MARGARET MITCHELL - TYPED LETTER SIGNED 05/04/1937 - HFSID 55692
Sale Price $5,312.50
Her typed and signed 1937 letter upon learning that Gone With the Wind had won the Pulitzer Prize, addressed to the literary critic who had first predicted that it would, framed with her picture in the Gallery of History style to 30x22.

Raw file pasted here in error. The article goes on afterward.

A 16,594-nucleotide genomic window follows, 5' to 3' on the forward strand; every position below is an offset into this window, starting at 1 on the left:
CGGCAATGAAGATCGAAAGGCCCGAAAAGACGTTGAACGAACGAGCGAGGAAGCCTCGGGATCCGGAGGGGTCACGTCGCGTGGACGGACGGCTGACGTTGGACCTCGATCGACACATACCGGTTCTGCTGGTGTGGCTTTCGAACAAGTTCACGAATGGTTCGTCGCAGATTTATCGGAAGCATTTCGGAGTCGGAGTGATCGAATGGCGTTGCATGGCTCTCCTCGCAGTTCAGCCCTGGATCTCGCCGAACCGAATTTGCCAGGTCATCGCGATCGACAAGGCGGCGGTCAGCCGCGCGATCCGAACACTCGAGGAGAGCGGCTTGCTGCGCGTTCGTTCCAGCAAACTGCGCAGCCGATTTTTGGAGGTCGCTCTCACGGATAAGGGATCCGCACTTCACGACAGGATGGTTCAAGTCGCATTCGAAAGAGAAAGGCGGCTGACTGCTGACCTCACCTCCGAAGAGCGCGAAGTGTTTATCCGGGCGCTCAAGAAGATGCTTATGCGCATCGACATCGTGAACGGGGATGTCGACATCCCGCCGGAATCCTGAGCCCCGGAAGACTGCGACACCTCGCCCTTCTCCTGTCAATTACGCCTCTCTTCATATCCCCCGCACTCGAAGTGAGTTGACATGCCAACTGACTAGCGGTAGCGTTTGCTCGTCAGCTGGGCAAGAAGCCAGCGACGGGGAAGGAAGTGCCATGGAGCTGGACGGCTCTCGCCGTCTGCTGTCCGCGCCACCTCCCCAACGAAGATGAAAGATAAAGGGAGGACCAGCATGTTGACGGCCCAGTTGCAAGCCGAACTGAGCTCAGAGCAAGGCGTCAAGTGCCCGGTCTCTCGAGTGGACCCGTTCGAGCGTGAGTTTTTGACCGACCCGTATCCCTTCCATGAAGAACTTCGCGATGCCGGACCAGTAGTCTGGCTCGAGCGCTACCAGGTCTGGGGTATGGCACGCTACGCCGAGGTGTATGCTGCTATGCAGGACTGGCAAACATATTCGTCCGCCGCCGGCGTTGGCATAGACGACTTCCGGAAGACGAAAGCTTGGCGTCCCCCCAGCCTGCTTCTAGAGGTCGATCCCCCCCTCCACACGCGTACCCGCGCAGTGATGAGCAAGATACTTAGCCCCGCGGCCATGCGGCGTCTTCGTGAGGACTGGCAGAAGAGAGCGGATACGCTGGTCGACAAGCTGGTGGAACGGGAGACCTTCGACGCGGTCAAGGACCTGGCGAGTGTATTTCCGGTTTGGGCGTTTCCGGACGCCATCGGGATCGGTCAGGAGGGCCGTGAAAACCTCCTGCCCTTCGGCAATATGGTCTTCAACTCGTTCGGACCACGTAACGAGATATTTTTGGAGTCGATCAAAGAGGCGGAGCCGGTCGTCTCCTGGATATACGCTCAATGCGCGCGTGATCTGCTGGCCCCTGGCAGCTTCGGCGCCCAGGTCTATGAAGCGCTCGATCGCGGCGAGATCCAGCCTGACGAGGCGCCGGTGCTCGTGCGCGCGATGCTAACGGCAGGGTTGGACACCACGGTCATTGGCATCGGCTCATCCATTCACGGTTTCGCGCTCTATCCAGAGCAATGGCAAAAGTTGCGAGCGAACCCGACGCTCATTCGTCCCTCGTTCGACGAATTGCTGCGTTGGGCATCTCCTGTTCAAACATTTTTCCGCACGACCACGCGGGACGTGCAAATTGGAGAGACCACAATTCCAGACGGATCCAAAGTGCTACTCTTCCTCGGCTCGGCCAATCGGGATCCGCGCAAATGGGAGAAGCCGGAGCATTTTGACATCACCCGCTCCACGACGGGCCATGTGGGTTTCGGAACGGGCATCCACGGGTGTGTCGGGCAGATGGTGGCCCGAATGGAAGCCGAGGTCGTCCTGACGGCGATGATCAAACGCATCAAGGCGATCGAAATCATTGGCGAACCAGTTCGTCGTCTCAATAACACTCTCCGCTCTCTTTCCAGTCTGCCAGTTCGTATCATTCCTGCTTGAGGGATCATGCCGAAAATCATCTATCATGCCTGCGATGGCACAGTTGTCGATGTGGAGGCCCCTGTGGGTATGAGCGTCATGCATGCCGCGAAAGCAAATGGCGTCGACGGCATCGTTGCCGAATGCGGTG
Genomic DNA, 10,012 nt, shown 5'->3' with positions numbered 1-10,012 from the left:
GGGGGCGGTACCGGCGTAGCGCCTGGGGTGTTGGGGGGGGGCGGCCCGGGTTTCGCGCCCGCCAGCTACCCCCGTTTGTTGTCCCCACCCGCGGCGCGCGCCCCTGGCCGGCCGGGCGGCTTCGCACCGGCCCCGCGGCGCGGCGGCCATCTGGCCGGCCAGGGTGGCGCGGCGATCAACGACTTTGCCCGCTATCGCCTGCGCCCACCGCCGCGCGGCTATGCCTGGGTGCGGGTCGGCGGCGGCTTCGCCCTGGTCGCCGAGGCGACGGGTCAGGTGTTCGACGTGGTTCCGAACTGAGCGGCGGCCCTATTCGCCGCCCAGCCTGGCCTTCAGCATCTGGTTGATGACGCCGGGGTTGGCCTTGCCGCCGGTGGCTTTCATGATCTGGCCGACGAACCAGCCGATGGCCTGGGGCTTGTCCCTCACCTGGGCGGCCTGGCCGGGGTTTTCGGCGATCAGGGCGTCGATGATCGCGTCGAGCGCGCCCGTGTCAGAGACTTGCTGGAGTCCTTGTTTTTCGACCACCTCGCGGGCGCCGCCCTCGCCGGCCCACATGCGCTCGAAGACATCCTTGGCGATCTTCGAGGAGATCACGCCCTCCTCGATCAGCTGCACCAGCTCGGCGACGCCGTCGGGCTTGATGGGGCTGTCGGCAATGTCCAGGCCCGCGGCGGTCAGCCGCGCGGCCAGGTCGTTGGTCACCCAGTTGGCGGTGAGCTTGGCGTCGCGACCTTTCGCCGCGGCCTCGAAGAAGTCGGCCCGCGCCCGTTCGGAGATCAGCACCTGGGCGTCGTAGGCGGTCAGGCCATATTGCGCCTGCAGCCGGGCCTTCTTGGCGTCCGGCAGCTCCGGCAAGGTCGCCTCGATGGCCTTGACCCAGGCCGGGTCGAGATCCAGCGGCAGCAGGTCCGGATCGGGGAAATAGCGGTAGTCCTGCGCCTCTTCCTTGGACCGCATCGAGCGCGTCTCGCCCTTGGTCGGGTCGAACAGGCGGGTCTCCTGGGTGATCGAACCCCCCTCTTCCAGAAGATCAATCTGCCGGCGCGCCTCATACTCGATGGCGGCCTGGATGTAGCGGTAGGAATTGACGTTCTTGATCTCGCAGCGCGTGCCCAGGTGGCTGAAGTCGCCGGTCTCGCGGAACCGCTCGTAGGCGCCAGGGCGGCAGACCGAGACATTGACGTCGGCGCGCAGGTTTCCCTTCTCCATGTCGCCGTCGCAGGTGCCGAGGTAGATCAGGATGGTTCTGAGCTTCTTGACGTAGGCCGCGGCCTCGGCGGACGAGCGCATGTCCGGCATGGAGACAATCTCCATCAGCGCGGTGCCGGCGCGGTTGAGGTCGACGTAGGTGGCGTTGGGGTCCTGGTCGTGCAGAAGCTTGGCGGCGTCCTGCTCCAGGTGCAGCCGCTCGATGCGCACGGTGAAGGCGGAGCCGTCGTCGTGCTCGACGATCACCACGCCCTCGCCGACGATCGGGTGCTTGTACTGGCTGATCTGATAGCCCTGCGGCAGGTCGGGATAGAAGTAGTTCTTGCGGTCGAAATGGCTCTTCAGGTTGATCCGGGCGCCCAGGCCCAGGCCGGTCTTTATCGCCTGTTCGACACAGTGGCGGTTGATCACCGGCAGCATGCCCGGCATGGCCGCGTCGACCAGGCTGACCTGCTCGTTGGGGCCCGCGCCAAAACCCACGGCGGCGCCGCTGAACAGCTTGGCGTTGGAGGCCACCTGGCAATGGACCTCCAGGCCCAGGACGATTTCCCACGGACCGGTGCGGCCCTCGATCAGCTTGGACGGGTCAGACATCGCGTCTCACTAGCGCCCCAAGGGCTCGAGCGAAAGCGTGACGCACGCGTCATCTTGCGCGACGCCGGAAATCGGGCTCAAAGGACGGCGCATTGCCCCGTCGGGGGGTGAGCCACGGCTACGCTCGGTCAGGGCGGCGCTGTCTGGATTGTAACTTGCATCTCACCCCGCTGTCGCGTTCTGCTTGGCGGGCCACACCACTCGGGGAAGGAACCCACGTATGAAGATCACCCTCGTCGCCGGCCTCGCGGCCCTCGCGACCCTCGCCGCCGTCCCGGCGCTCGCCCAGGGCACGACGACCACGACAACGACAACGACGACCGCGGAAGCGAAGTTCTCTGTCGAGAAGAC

Typed Letter Signed: "Margaret", 1 page, 6½x10. Atlanta, Georgia, 1937 May 4.To Mabel and Edwin Granberry. In full: "Your telegram has just arrived and thank you so very much for it. As soon as I got the news last night I thought of you two and Herschel at the table last summer when you predicted it and I laughed so hard my glasses fell into the gravy. Naturally, this is a happy day for me and a wire like yours adds greatly to my happiness." Typed note by Granberry at lower margin: "(NOTE: GONE WITH THE WIND had just won the Pulitzer Prize. - E.G.)". MARGARET MITCHELL(1900-1949) had won the Pulitzer Prize for her novel, Gone With the Wind, the day before she wrote this letter. Mitchell, who had begun writing her epic about the Civil War and Reconstruction South in 1926, finally submitted her manuscript to Macmillian Company in 1935. Uncertain of its literary merit, she was delighted when they accepted it and launched a major advertising campaign while Mitchell reworked the manuscript. Mitchell was stunned when the book, released in 1936, sold over 1.3 million copies in its first year.EDWIN GRANBERRY, a book reviewer and critic with the New York "Evening Sun", had written the first review that Mitchell had read upon the release of GWTW (June 1936). Granberry compared her epic to Tolstoy's War and Peace and predicted its literary recognition by the Pulitzer Foundation. Mitchell was so impressed by the review that she wrote to thank him, pouring out her personal feelings about her book, which would be her only published novel, and beginning a lifelong friendship with Granberry and his wife, MABEL. She had been introduced to HERSHEL BRICKELL by Granberry. Bricknell was another literary critic who had praised her book, at a literary retreat at Blowing Rock, North Carolina, to which she had been invited by Granberry, who felt she needed a refuge from her sudden fame. Mitchell faced another wave of public adulation in 1939, when the David O. Selznick film based on her novel was released. Light horizontal fold touches the descender of the "g" in Margaret. Slightly soiled. Fine condition. Framed in Gallery of History style: 30x21½.
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